The 25th-anniversary edition of "a novel that in the sweep and inevitability of its events...is a major contribution to Native American literature." (Wallace Stegner)
In the Two Medicine Territory of Montana, the Lone Eaters, a small band of Blackfeet Indians, are living their immemorial life. The men hunt and mount the occasional horse-taking raid or war party against the enemy Crow. The women tan the hides, sew the beadwork, and raise the children. But the year is 1870, and the whites are moving into their land. Fools Crow, a young warrior and medicine man, has seen the future and knows that the newcomers will punish resistance with swift retribution. First published to broad acclaim in 1986, Fools Crow is James Welch's stunningly evocative portrait of his people's bygone way of life.
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Suspenseful and moving, written with an authenticity and integrity that give it sweeping power, Welch's third novel (The Death of Jim Loney is a masterful evocation of a Native American culture and its passing. From their lodges on the endless Montana plains, the members of the Lone Eaters band of the Pikuni (Blackfeet) Indians live in harmony with nature, hunting the "blackhorns'' (buffalo), observing a complex system of political administration based on mutual respect and handing down legends that explain the natural world and govern daily conduct. The young protagonist is first called White Man's Dog, but earns the respected name Fools Crow for meritorious conduct in battle. Through his eyes we watch the escalating tensions between the Pikunis and the white men (``the Napikwans''), who deliberately violate treaties and initiate hostilities with the hard-pressed red men. At the same time, the feared ``white scabs plague'' (smallpox) decimates the Lone Eaters communities, and they realize that their days are numbered. There is much to savor in this remarkable book: the ease with which Fools Crow and his brethren converse with animals and spirits, the importance of dreams in their daily lives, the customs and ceremonies that measure the natural seasons and a person's lifespan. Without violating the patterns of Native American speech, Welsh writes in prose that surges and sings. This bittersweet story is an outstanding work. Illustrated. 25,000 first printing; major ad/promo.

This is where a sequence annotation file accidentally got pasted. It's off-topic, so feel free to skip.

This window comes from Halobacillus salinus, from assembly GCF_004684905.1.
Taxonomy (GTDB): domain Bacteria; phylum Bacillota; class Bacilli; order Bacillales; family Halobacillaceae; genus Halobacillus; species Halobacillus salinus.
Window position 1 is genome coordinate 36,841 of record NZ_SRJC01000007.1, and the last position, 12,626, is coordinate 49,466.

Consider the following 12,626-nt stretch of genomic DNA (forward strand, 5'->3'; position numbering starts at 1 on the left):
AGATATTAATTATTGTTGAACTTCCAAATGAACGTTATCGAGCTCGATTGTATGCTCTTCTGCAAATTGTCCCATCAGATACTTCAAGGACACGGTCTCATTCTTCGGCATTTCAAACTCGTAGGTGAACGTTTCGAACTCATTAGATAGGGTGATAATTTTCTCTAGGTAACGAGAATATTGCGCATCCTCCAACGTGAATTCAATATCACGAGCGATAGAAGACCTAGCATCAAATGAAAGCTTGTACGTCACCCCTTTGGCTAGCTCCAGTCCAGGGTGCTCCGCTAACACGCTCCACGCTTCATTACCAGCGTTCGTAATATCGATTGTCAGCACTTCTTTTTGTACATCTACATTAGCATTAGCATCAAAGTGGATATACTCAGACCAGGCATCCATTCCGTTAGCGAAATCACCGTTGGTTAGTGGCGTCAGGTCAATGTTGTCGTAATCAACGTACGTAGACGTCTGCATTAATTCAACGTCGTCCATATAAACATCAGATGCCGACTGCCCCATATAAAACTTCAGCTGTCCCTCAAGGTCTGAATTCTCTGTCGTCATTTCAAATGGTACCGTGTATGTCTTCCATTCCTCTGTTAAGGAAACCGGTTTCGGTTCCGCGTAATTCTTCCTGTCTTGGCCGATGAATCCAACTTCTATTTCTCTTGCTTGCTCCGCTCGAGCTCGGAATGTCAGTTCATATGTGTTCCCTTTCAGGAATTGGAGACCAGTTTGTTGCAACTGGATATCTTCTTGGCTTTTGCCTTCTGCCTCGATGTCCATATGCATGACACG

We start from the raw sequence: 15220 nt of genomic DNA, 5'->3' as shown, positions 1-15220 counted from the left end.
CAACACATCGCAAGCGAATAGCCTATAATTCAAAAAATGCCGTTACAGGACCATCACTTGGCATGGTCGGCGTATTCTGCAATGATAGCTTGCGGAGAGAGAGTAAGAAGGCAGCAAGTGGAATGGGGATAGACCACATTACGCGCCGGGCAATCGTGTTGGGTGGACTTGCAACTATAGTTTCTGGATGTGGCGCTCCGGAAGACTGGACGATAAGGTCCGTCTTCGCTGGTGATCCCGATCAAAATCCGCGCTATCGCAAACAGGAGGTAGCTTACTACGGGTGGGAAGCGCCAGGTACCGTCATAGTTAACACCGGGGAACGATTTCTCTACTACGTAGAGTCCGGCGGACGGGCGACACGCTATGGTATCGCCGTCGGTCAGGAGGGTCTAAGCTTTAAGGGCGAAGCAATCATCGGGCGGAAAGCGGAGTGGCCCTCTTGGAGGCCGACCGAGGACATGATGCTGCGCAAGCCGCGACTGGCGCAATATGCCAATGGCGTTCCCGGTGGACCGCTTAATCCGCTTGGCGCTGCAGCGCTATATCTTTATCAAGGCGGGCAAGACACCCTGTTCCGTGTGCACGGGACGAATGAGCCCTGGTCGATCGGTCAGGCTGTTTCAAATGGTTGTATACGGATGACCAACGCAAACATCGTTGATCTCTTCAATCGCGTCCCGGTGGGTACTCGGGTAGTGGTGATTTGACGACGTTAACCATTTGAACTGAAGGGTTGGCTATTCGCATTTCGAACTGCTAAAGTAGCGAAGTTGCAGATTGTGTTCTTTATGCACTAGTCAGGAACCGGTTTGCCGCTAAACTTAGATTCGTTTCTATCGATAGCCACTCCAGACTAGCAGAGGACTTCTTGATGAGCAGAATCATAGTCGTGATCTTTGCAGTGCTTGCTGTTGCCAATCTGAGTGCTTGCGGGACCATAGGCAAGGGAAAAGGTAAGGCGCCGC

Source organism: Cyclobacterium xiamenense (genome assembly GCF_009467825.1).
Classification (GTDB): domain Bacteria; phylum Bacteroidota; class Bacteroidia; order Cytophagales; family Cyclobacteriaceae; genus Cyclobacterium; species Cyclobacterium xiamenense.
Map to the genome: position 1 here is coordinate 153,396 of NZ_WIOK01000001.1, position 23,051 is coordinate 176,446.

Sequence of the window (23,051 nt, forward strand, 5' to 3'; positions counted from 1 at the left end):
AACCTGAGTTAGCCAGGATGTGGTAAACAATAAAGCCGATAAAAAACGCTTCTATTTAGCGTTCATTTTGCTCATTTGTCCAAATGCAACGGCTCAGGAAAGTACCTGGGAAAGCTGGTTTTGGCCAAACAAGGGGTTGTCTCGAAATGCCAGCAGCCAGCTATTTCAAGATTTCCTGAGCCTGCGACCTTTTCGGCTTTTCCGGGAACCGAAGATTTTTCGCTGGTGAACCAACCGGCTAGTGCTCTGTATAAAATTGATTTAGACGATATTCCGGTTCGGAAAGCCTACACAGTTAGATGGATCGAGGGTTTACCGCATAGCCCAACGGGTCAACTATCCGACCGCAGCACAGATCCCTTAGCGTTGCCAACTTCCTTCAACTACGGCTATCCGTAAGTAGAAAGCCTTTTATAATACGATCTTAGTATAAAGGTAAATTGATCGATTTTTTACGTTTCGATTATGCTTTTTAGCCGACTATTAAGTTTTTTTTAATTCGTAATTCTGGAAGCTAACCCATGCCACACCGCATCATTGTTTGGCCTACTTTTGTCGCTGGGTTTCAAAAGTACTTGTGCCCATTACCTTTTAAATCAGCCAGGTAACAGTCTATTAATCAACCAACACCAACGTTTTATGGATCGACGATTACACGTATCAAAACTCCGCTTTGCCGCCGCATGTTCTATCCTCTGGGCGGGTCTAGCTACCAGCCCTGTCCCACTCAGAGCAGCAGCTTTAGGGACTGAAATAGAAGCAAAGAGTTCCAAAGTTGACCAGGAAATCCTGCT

Customer ReviewsSee All
This is a powerful book that's shows the transformation of a young member of the Blackfeet tribe, as there world changes rapidly against their will. It is well worth the read and you will definitely respect the the strength of the characters.
Powerful, poignant and gripping
This is an excellent book that seems to provide a sensitive and insightful peek into the lives of these people who faced the coming of the white men. Such a sad story. Such interesting people and times. I heartily recommend this book.